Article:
File puptcrit/puptcrit.0603, message 231

To: <>
Date: Fri, 24 Mar 2006 12:34:22 -0500
Subject: Re: [Puptcrit] Another Remarkable Video- Juggler's Smackdown

I am enjoying this thread a lot.
Competition between artists IS exciting. It can be petty but it can also 
move the art form forward.
Picasso and Matisse were rivals and friends. They kept an eye on each other. 
It was said that they were so far ahead of everyone else that they were the 
only ones who truly "got" each others work.

In the world of jazz (and Celtic music too) there are epic battles.
In the 40s there were battles of the bands,on the same stage, It sold 
tickets like crazy, and got them all playing their very best and beyond.

Someone said at the Academy awards the only way to really judge two actors 
is to have them play the same role. In opera and ballet and Shakespearean 
theatre this happens- who was the best Hamlet, Sir Laurence Olivier or Sir 
John Gielgud? Very often the conclusion is that  various interpretations can 
each offer  new insights into the role. We all benefit from being able to 
compare, and it sharpens our sensibility.

In puppetry in the 1930s  Eugene O'Neill's "Emperor Jones"  was performed by 
Jero Magon on the east coast, and by Ralph Chesse on the west coast. I 
wonder if anyone got to see both productions?

Can you imagine Phillip Huber, Ronnie Burkett, David Simpich, Basil Twist, 
Joe Cashore all on the same program?


----- Original Message ----- 
From: "Gregory Ballora" <>
To: <>
Sent: Friday, March 24, 2006 11:46 AM
Subject: Re: [Puptcrit] Another Remarkable Video- Juggler's Smackdown

Having watched both videos, and also having spent time
with jugglers in the past, (their conventions make
ours look mighty tame) I think there is an excellent
lesson here in knowing your audience. The best thing
Chris Bliss did was to pick that song and perform to
it. To me, his performance was like a meditation on
the song using 3 balls. I loved it. The other guy,
Jason, is a phenomenal juggler, but most of what he
does is beyond the average Joe's ability to
comprehend. Hence, Chris' ability to time his catches
to the music is more moving to me. I can get it. His
"awkwardness" read more as struggle, and worked with
the music.  Jason, on the other hand, is also amazing,
and if he had been taped on the same stage, with the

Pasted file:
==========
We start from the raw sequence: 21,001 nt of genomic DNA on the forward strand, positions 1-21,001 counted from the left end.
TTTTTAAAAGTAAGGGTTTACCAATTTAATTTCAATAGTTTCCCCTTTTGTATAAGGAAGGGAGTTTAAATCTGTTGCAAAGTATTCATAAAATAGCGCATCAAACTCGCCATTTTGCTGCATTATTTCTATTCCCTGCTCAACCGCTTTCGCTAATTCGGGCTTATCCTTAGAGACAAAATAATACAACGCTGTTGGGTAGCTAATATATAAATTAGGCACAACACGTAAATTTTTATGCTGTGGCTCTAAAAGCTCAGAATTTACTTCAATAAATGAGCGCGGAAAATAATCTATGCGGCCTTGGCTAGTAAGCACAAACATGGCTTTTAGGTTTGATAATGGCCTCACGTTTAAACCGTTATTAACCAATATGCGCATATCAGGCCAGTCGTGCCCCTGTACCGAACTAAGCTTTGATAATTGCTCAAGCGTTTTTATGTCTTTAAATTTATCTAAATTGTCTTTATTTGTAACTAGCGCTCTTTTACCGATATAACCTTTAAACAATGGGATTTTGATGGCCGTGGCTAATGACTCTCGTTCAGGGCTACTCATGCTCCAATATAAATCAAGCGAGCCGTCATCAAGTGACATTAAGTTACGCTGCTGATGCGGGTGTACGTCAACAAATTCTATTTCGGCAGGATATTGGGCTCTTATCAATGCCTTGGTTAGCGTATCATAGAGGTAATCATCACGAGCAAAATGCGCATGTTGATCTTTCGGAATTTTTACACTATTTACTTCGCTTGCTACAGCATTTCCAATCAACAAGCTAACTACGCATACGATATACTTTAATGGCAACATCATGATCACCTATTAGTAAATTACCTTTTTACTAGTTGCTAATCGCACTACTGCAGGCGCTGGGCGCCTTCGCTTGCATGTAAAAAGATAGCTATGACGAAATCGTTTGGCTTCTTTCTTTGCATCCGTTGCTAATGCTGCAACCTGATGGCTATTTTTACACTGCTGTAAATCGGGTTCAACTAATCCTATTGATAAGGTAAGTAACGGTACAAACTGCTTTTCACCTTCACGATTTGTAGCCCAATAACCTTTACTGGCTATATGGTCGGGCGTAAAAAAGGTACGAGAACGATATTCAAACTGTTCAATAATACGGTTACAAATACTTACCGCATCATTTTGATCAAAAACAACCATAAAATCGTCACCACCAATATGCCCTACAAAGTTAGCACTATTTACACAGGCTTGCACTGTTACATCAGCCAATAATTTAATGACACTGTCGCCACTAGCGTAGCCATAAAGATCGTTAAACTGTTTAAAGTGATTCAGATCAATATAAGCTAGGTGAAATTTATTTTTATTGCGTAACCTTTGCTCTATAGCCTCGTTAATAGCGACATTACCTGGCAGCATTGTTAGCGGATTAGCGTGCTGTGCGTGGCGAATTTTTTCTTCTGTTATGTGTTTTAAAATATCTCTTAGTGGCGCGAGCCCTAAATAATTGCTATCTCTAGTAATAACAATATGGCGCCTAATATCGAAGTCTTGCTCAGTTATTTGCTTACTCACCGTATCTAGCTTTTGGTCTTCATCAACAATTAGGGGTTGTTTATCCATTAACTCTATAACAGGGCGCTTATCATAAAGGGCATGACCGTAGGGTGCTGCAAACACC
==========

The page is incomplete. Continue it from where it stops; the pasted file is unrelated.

same audience, he would also have gotten a great
response, BUT he never would have come up with the
idea in the first place. That is the key.

As puppeteers, I am sure we all have been to puppet
shows and been amazed that the audience liked the show
as much as they did. We don't have the Beginner's Mind
anymore. So there is that struggle between pushing the
art forward, while still including the audience that
isn't as sophisticated as us "professionals".

Thanks to you both Diane and Dan for bringing the
videos to our attention. I love to read the debate
about other art forms. I am not so attached, so I
learn more.


--- Daniel McGuire <> wrote:

> I don't have a dog in this fight between these two
> jugglers. (and I
> wasn't trying to one-up Diane, who posted the Chris
> Bliss link). I must
> say that as an observer, I find the whole idea of
> aesthetic
> "smackdowns" highly amusing. I am trying to think of
> other examples -
> one that stopped me cold a few years ago was the
> headline of a NYTimes
> obit:
> "Remembering De Kooning as the 'guy to beat'"
> and this meme was repeated, later, on PBS's "The
> News Hour":
> "And De Kooning, himself, said painting is a way of
> living, and he was
> just doing what came naturally to him. It's also
> interesting that you
> mentioned that he was called the American Picasso
> because in
> formulating the abstract expressionist style they
> said De Kooning is
> the guy to beat. And he set out to beat Picasso."
> I imagine some kind of donnybrook taking place over
> at the Guggenheim,
> with De Kooning and Picasso locked in mortal combat,
>  beating the crap
> out of each other as they roll round on the
> spiral-ramp gallery. "Team
> America" did a good send-up of the absurdity of the
> whole idea of
> aesthetic competition in its treatment of a kind of
> "acting duel"
> between Alex Baldwin and the character of Gary
> Johnston.
> "Shakespeare in Love" had a humorous scene of
> one-upmanship between
> Christopher Marlowe and the bard.
> I'm trying to think of other examples, particularly
> as they pertain to
> puppetry. The "Bruce Schwartz" character in "Being
> John Malkovitch" had
> a rival, who created a giant Emily Dickenson puppet.
> Bruce called is a
> "gimmick". Any others come to mind? C'mon - who
> among us will deny the
> hilarity?
> But seriously, in the world of Hip-Hop there are
> some legendary,
> brilliant verbal freestyle battles between
> Supernatural, Craig G and
> Juice, captured in the film "Freestyle: The Art of
> the Rhyme. The film
> Rize documents some breathtaking "krunk" and
> "clowning" dance
> competitions.
> And this is a Good Thing. It has certainly does
> wonders for promoting
> the form and the leading practitioners.
> The fact remains I never gave a thought to the
> aesthetics of juggling,
> and didn't really appreciate the technical
> challenge, until I read
> about this dust-up. Now I'm intrigued by the world
> of juggling. Also a
> Good Thing.
> By the way - I pity the fool who challenges my
> puppetry skills.
> Cheers,
> Dan McGuire
> On Mar 23, 2006, at 3:20 PM, Freshwater Pearls
> Puppetry wrote:
> > Regarding the second video:
> >
> > Jason Garfield, apparently, is a technically
> advanced juggler. What a
> > shame he could only prove that to himself by
> belittling someone else.
> >
> > Chris Bliss's performance is transcendant. Jason
> Garfield's
> > performance is a sneer.
> >
> > Just my opinion.
> >
> > Regards,
> > Diane
> >
> >
> > _______________________________________________
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